“No. But they’re strong.” I said defensively.

     “Of course they are.”

     As soon as he unzipped the rain fly, I climbed up the ladder and into the tent. I could hardly contain my satisfaction. It was the rooftop tent of my dreams.

     Scott forced a cough in order to muffle the sounds of contentment coming from inside the tent. I hung my head out the opening to watch Scott do what he does best while he circled what might be our bedroom for a year. He turned to the owner of the only second-hand Hannibal rooftop tent for sale in a five hundred kilometer radius and went into bargaining mode.

     “I don’t know if this one will work for us.” Scott said, pulling on his ear lobe. He did another lap. God, the man has patience. I flopped on my back and stretched out in the idyllic little tent. I sighed, imagining our first night sleeping in it.

     “I would have to modify the rack on our Landy to make the tent fit.” Scott continued, trying to talk over my bliss. “Why are you selling?” he added. Hey, yeah, why would someone sell such a perfect tent? I poked my head back out the opening.

     The owner looked at the ground. Then he looked at me and saw that it wouldn’t matter what he said.

     “Well, you see, my wife doesn’t like to have to climb down the ladder at night, you know, when she has to relieve her bladder. She’s afraid of snakes.”

     Wait a minute. Snakes weren’t in my dream. Snakes terrify me almost as much as hippos. After mosquitoes, which cause malaria, hippos are the most dangerous animals in Africa.

     “Plus,” the owner added chuckling, “she always thinks there’s a hippo lurking at the bottom of the ladder.”

     I backed out of the tent and climbed down the ladder. I hadn’t thought about the need to pee between sundown and sunrise with hippos and snakes.

     Scott and I walked a short distance away to discuss the realities of sleeping under canvas on the roof of our Land Rover in the wild for a year. I was still sold on the tent-on-the-roof concept and thought our journey would not be complete without it. He wanted to take time to consider other sleeping options. We both agreed that, unlike the previous owners of our Landy, we did not want to sleep inside the car.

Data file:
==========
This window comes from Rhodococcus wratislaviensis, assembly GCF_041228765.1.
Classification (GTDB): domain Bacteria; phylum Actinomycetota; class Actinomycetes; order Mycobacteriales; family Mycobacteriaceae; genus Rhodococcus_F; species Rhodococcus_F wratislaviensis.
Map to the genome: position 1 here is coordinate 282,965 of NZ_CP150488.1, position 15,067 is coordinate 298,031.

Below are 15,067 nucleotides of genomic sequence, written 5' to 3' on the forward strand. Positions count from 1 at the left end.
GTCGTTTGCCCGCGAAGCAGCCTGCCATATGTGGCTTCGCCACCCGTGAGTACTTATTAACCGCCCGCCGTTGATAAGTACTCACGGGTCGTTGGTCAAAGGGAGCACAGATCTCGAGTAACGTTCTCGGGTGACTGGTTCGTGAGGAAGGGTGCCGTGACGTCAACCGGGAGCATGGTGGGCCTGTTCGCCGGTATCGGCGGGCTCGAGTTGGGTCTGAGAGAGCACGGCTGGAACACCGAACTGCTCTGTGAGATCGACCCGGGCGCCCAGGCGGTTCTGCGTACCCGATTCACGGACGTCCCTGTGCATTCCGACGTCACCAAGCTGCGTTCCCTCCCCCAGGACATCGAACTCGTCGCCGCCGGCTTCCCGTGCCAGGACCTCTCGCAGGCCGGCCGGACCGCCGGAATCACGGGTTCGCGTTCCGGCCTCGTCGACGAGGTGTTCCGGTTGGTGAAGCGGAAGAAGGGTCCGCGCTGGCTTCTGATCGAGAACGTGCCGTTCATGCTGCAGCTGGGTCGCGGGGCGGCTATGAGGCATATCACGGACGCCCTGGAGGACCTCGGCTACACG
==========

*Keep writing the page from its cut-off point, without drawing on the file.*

“Setting up a tent on the ground every night will just be a big hassle and take up so much space inside the car,” I said. “I have an idea. We’ll train our bladders. We’ll make a practice of not having any liquid after 6 PM so we won’t have to worry about getting up in the night. How about that?”

     We negotiated a suitable snake and hippo discount with the owner and bought the tent. Our dream, to explore Africa in an old Land Rover with a rooftop tent, was finally coming true.

Monday, June 5, 2017

Take the Bump!

We boarded our flight from San Jose to Johannesburg, via Salt Lake City and Paris, on time, but sat on the tarmac for 40 minutes while mechanics tried to fix the PA system. The safety video was played without sound but I suppose that is against FAA rules because the flight attendants had to do it live, like in the old days. It seemed like this was a first for the young crew because even I can clasp and unclasp a buckle faster than that.

Eventually we pulled away from the gate, without a PA system. This meant that the personal entertainment system wasn't working either so passengers where forced to read for the two hour flight, which seemed a new thing for passengers.